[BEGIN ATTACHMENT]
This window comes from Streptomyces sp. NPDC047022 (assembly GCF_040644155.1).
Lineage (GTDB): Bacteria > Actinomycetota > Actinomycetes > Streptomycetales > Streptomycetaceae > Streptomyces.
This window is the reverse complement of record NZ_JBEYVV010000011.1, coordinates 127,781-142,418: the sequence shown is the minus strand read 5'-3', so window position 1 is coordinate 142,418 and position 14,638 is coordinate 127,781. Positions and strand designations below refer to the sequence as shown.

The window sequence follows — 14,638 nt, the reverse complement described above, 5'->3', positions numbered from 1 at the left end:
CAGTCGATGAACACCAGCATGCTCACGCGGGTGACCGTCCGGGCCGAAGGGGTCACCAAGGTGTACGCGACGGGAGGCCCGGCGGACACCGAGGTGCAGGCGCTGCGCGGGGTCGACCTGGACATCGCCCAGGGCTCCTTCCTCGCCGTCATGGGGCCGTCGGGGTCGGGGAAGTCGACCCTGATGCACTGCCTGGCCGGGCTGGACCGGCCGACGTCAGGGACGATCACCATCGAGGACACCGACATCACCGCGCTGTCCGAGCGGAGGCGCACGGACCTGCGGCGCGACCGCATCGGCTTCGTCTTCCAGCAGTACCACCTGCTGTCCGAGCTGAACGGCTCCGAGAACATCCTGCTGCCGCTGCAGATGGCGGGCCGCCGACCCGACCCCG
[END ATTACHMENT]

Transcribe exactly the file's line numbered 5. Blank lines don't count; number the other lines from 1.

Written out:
CAGTCGATGAACACCAGCATGCTCACGCGGGTGACCGTCCGGGCCGAAGGGGTCACCAAGGTGTACGCGACGGGAGGCCCGGCGGACACCGAGGTGCAGGCGCTGCGCGGGGTCGACCTGGACATCGCCCAGGGCTCCTTCCTCGCCGTCATGGGGCCGTCGGGGTCGGGGAAGTCGACCCTGATGCACTGCCTGGCCGGGCTGGACCGGCCGACGTCAGGGACGATCACCATCGAGGACACCGACATCACCGCGCTGTCCGAGCGGAGGCGCACGGACCTGCGGCGCGACCGCATCGGCTTCGTCTTCCAGCAGTACCACCTGCTGTCCGAGCTGAACGGCTCCGAGAACATCCTGCTGCCGCTGCAGATGGCGGGCCGCCGACCCGACCCCG